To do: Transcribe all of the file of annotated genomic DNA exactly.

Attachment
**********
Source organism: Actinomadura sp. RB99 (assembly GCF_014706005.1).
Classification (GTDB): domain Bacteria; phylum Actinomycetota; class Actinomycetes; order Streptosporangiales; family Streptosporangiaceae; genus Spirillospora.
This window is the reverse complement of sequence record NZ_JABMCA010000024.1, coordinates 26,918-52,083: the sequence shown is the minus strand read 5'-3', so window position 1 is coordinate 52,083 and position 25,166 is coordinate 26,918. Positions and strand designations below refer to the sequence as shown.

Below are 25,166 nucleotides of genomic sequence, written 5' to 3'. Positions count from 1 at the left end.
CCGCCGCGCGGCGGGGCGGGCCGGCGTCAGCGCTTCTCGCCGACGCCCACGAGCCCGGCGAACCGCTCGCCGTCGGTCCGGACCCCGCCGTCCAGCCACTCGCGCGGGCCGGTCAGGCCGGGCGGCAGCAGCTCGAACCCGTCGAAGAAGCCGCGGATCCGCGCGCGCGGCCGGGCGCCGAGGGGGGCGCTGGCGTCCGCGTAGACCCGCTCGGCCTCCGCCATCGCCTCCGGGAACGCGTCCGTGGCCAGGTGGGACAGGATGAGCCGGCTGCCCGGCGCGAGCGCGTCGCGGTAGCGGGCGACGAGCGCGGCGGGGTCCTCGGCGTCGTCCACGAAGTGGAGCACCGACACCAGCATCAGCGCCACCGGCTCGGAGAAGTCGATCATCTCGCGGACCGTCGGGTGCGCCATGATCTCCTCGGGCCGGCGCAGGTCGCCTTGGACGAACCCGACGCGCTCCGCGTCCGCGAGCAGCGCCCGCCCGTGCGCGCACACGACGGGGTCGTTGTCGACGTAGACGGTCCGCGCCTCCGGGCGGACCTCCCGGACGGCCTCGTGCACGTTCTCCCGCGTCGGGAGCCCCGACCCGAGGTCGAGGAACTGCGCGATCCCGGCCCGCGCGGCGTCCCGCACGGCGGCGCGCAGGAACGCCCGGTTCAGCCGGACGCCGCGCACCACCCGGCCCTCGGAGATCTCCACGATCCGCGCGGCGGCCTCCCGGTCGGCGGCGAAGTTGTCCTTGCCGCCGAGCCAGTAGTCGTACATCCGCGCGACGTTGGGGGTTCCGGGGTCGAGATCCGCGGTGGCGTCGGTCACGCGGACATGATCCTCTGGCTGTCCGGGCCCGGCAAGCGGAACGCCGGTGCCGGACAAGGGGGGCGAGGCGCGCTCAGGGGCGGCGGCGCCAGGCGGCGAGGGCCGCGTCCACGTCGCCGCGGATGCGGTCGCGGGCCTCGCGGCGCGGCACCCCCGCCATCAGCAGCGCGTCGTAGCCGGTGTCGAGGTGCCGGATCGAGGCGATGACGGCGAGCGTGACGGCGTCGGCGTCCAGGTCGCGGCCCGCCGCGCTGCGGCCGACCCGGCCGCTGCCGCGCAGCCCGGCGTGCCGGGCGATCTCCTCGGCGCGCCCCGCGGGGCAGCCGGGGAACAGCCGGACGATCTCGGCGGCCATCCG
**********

Source organism: Actinomadura sp. RB99 (assembly GCF_014706005.1).
Classification (GTDB): domain Bacteria; phylum Actinomycetota; class Actinomycetes; order Streptosporangiales; family Streptosporangiaceae; genus Spirillospora.
This window is the reverse complement of sequence record NZ_JABMCA010000024.1, coordinates 26,918-52,083: the sequence shown is the minus strand read 5'-3', so window position 1 is coordinate 52,083 and position 25,166 is coordinate 26,918. Positions and strand designations below refer to the sequence as shown.

Below are 25,166 nucleotides of genomic sequence, written 5' to 3'. Positions count from 1 at the left end.
CCGCCGCGCGGCGGGGCGGGCCGGCGTCAGCGCTTCTCGCCGACGCCCACGAGCCCGGCGAACCGCTCGCCGTCGGTCCGGACCCCGCCGTCCAGCCACTCGCGCGGGCCGGTCAGGCCGGGCGGCAGCAGCTCGAACCCGTCGAAGAAGCCGCGGATCCGCGCGCGCGGCCGGGCGCCGAGGGGGGCGCTGGCGTCCGCGTAGACCCGCTCGGCCTCCGCCATCGCCTCCGGGAACGCGTCCGTGGCCAGGTGGGACAGGATGAGCCGGCTGCCCGGCGCGAGCGCGTCGCGGTAGCGGGCGACGAGCGCGGCGGGGTCCTCGGCGTCGTCCACGAAGTGGAGCACCGACACCAGCATCAGCGCCACCGGCTCGGAGAAGTCGATCATCTCGCGGACCGTCGGGTGCGCCATGATCTCCTCGGGCCGGCGCAGGTCGCCTTGGACGAACCCGACGCGCTCCGCGTCCGCGAGCAGCGCCCGCCCGTGCGCGCACACGACGGGGTCGTTGTCGACGTAGACGGTCCGCGCCTCCGGGCGGACCTCCCGGACGGCCTCGTGCACGTTCTCCCGCGTCGGGAGCCCCGACCCGAGGTCGAGGAACTGCGCGATCCCGGCCCGCGCGGCGTCCCGCACGGCGGCGCGCAGGAACGCCCGGTTCAGCCGGACGCCGCGCACCACCCGGCCCTCGGAGATCTCCACGATCCGCGCGGCGGCCTCCCGGTCGGCGGCGAAGTTGTCCTTGCCGCCGAGCCAGTAGTCGTACATCCGCGCGACGTTGGGGGTTCCGGGGTCGAGATCCGCGGTGGCGTCGGTCACGCGGACATGATCCTCTGGCTGTCCGGGCCCGGCAAGCGGAACGCCGGTGCCGGACAAGGGGGGCGAGGCGCGCTCAGGGGCGGCGGCGCCAGGCGGCGAGGGCCGCGTCCACGTCGCCGCGGATGCGGTCGCGGGCCTCGCGGCGCGGCACCCCCGCCATCAGCAGCGCGTCGTAGCCGGTGTCGAGGTGCCGGATCGAGGCGATGACGGCGAGCGTGACGGCGTCGGCGTCCAGGTCGCGGCCCGCCGCGCTGCGGCCGACCCGGCCGCTGCCGCGCAGCCCGGCGTGCCGGGCGATCTCCTCGGCGCGCCCCGCGGGGCAGCCGGGGAACAGCCGGACGATCTCGGCGGCCATCCG